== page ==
While I'd hoped the previous entry would have helped heal some of my heartache, I found that even today I was still thinking about the time spent online. It is something I keep rather personal; I feel other people can't understand or maybe cannot see past the initial idea of a video game being a means to help someone begin to understand religious life.
The biggest reason I dwell on this as an issue is because it will not be the last time I have to deal with such feelings. What happens in 5-6 years when I miss going through the formation process with my classmates? What happens in 20 years when I miss a parish or ministry that I presided at? What happens when I'm old and can't get out of my wheelchair...trapped in the memories of the past that I cannot return to?
I spoke of this in generalities with my formation director. He was wonderful in not pressing details, and gave me a few things to think about as I continue to work through this rather unique time in my life.
Many of us remember things in our life that when they are gone, it is like losing someone we loved. The experiences, the memories, the change in our life which are the fruit of such things...all of those are linked with with grieving process. While his words made sense, even I found it hard to really try and grieve for a character made to exist in a fake world.
He continued to talk about healthy ways to express the good that is found in such things. He mentioned that because I liked to write, perhaps I could put such things down for me to read, and put them in the sense that they are not sad, but wonderful memories to be cherished.
He also talked about a symbolic death for whatever I was longing for. He explained that when I was ready to make peace and be able to let go of the past, that a symbolic death could be a way for me to kind of deal with the issue once and for all. It wouldn't be hard to just delete my character (which still exists in Sony's database). I don't know if I'm ready for that quite yet, even though I haven't seriously played the game in years.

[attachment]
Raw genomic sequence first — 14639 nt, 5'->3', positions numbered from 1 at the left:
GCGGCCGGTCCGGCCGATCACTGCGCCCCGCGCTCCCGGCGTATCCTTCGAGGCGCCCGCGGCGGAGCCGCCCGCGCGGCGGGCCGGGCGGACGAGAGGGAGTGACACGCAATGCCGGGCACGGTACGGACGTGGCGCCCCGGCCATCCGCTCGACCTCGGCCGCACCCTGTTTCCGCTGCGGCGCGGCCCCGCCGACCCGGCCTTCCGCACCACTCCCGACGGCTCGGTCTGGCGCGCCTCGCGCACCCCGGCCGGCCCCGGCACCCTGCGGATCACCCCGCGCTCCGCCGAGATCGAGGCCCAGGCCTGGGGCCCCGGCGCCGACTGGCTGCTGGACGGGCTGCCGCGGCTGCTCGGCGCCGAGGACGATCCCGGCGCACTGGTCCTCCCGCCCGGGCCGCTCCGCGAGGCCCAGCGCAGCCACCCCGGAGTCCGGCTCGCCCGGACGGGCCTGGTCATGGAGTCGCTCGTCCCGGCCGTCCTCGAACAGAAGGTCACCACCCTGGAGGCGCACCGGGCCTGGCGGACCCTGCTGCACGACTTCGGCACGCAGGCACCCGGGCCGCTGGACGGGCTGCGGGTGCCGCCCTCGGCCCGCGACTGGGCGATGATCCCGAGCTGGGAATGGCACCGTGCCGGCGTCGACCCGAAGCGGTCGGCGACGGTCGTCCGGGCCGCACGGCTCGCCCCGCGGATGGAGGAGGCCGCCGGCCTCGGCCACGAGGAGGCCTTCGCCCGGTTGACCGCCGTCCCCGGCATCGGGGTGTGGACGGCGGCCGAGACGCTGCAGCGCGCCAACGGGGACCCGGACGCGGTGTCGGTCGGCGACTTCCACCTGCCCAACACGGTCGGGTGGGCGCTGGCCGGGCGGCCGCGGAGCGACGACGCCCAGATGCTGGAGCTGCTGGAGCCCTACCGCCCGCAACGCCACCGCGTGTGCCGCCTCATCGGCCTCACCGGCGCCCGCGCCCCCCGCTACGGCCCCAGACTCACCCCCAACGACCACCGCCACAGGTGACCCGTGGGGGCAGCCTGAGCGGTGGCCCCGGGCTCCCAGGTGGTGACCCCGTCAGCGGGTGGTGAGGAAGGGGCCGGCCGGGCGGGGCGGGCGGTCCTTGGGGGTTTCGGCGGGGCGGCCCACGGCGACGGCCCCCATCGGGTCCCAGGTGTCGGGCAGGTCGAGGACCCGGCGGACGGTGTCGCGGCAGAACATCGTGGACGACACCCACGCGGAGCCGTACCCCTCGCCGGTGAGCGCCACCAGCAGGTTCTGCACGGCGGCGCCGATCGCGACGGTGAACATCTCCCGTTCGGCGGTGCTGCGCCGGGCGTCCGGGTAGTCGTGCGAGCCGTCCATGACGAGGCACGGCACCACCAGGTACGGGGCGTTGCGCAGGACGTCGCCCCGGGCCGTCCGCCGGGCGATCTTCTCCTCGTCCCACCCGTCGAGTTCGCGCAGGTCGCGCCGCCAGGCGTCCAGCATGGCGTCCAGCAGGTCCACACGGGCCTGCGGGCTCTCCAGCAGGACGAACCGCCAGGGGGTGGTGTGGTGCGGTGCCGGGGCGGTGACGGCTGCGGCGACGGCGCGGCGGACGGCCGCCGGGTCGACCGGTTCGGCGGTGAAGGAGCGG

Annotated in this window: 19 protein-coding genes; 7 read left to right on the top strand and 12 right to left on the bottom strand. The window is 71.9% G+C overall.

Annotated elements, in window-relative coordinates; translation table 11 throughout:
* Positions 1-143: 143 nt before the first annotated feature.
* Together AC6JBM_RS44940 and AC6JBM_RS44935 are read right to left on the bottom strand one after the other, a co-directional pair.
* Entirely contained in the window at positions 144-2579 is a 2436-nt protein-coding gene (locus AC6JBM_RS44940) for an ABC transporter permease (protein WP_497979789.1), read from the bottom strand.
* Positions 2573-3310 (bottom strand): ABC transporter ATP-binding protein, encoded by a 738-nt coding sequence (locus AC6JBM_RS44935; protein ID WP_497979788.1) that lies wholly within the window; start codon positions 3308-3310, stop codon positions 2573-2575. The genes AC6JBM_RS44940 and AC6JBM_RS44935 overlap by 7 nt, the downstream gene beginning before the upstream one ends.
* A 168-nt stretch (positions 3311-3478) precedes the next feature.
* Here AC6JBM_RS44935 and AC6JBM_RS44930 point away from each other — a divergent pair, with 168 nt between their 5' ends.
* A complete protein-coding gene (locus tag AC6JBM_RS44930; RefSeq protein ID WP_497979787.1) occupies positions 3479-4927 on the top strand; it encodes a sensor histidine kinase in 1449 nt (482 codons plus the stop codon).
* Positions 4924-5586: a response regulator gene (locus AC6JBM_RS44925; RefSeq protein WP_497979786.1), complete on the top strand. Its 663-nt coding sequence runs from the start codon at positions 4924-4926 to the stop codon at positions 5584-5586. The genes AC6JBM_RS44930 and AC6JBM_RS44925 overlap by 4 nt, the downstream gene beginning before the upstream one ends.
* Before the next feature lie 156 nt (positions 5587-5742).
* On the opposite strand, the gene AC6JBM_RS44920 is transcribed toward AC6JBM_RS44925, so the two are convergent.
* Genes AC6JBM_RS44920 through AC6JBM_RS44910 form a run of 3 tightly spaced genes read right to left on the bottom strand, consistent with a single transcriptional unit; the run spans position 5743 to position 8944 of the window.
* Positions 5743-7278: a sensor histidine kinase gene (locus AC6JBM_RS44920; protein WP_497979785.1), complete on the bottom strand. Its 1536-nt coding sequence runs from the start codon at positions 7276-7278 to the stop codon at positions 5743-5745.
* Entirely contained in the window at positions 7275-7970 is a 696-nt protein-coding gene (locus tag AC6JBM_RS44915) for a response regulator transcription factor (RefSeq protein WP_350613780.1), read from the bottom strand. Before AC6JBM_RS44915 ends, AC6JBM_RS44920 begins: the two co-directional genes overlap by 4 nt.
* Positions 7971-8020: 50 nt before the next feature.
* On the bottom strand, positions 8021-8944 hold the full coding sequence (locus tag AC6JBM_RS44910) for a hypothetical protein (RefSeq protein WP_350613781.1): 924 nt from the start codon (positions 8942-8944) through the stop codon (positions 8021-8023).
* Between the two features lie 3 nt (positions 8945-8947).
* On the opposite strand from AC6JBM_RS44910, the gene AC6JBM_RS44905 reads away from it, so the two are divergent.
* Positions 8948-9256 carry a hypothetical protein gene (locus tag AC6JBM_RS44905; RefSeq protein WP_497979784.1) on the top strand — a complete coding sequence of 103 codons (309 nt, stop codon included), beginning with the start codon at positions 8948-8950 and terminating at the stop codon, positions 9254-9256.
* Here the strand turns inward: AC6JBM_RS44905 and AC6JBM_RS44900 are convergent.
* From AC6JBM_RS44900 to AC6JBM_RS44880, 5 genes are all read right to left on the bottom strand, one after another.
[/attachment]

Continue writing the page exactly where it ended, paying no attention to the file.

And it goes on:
I spent quite a bit of time thinking about this issue, although I am still not proud to talk about it in public. I think what I will do is log in one last time to visit the many places I remembered during those past 4 years, grab a few screenshots along the way, and begin to put down stories that I remember from my time there. While it may not be of interest for many of my readers, perhaps it will be something that benefits me and my journey to become closer to God.
My formator also told me he heard a lot of symbolism in my discussion of this topic; he said he could hear my reverence for whatever I was describing. He offered (gently) for me to begin and share that with the community here in Milwaukee, since I considered it so important to who I was. I told him of my fear of vulnerability, and that my personal EQ experience was like a special flower I kept hidden from the rest of the world. It was something I protected, something I cherished but refused to let others see for fear they would not understand. To share this part of my life is scary.
But perhaps that's where my catharsis will lie: in the telling of my entire story with pride and joy. To deny any part of my journey on this long, winding road is simply to lie to myself. To not say that a video game impacted my life is to deny everything about me that I never liked before finding my vocation. What I've learned is that God works with our faults and our quirks, and uses them for whatever means he sees fit.
Maybe I'll keep the stories here, perhaps I'll create a new blog for the gaming community; a place where such stories and memories can be shared with others who hold their EQ memories close like I do. I don't know exactly what my plan of action is, but I know I will do something I haven't done in a long time: face my fears, admit my weaknesses, and find a way to put this important time in my life down for others to see.